"If I could one day shake hands with a patient who benefitted from a medicine that I helped develop, I’d consider my career well spent."
After obtaining my Ph. D. in cell and molecular biology at the University of Basel, Switzerland, I moved halfway around the world and joined Genentech for a postdoctoral fellowship. My decision to come here was driven by the desire to join the world’s best scientists in a mission that was important to me: to further advance our understanding of human disease, and thus to enable the development of better drugs.
I was hired permanently in 2003 as an Associate Scientist in the Molecular Biology Department. Since then, I have had the opportunity to pursue my scientific interests while also participating in many interdisciplinary and drug development efforts. In the meantime, I have moved to the Immunology department and assumed responsibility for the biology aspects of our small molecule programs in this disease area. Working here has been a most rewarding experience, as it means being part of an incredible team of excellent scientists; even after many years here, I keep learning new things every day.
Our postdoc program is a fantastic opportunity for me as a mentor to pursue projects that are scientifically interesting and challenging, even if they do not directly hold promise for drug development. The postdocs I have worked with, directly or indirectly, are some of the most driven and intelligent people I have met, and together we have published many very well received studies.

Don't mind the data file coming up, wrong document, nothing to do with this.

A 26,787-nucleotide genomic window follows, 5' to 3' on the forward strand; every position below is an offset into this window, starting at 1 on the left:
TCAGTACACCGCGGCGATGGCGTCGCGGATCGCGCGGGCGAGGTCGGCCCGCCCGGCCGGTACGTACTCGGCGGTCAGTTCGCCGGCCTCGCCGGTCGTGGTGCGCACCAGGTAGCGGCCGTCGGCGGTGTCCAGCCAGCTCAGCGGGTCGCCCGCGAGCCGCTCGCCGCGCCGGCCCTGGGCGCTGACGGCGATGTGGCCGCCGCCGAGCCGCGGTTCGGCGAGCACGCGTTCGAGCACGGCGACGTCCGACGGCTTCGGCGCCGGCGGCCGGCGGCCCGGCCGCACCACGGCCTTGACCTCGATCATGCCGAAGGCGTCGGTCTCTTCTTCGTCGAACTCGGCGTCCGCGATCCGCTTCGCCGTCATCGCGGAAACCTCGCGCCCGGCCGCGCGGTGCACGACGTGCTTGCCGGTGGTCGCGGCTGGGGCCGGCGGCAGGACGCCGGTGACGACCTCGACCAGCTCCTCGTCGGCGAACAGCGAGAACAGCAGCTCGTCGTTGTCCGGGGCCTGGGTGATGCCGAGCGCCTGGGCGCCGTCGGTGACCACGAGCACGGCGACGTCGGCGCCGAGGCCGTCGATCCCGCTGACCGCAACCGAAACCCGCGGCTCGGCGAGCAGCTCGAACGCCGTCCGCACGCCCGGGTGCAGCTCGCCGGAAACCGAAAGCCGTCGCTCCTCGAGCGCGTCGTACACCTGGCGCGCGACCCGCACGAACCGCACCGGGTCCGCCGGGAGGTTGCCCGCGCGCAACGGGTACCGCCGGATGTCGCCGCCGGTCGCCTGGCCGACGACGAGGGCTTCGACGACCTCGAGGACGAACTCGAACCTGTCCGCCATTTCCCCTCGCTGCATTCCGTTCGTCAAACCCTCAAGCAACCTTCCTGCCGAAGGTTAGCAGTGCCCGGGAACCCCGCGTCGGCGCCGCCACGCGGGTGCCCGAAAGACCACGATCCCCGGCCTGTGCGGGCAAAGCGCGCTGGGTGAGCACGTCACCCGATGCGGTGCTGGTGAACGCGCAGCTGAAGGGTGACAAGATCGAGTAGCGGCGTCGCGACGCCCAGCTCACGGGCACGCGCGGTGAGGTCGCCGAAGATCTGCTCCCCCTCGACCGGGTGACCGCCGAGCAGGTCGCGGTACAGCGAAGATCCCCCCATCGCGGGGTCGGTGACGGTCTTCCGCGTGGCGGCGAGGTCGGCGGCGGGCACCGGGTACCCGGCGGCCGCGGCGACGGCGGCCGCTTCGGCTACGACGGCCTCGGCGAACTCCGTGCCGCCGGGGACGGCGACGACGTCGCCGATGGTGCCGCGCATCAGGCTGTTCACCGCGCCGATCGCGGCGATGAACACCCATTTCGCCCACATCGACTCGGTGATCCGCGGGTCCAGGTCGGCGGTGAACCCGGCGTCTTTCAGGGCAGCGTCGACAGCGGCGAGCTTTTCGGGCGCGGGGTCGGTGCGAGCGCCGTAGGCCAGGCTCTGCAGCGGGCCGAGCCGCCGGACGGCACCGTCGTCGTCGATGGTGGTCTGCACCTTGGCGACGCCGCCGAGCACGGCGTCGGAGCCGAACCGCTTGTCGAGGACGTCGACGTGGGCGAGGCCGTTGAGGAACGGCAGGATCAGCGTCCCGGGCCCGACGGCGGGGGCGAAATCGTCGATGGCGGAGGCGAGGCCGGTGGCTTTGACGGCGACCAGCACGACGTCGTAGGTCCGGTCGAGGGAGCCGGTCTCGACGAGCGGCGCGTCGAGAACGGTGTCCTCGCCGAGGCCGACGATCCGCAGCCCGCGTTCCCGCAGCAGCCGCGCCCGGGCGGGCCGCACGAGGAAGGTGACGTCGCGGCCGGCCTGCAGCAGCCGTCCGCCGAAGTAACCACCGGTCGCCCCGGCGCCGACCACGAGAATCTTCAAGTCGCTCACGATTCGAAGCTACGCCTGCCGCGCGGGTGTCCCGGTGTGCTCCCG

For the majority of my career, I have focused on investigating the biology of cytokines. Cytokines and their receptors represent excellent targets for pharmacological intervention, not only because they are accessible to protein therapeutics, but also because many of them have very specific biological functions and are often found to be involved in disease pathophysiology. My lab has specifically focused on IL-27, IL-23, and IL-31 over the past few years. In addition, we are interested in defining and pursuing novel small and large molecule targets for therapeutic intervention in immunological diseases.
Most recently, my lab has become interested in the interaction of commensal microbiota with the host immune system, because commensals play a vital role in “educating” the adaptive immune system. This rapidly evolving field is still in its infancy, but we believe that a better understanding of microbiota will lead to novel approaches to target human inflammatory and autoimmune diseases.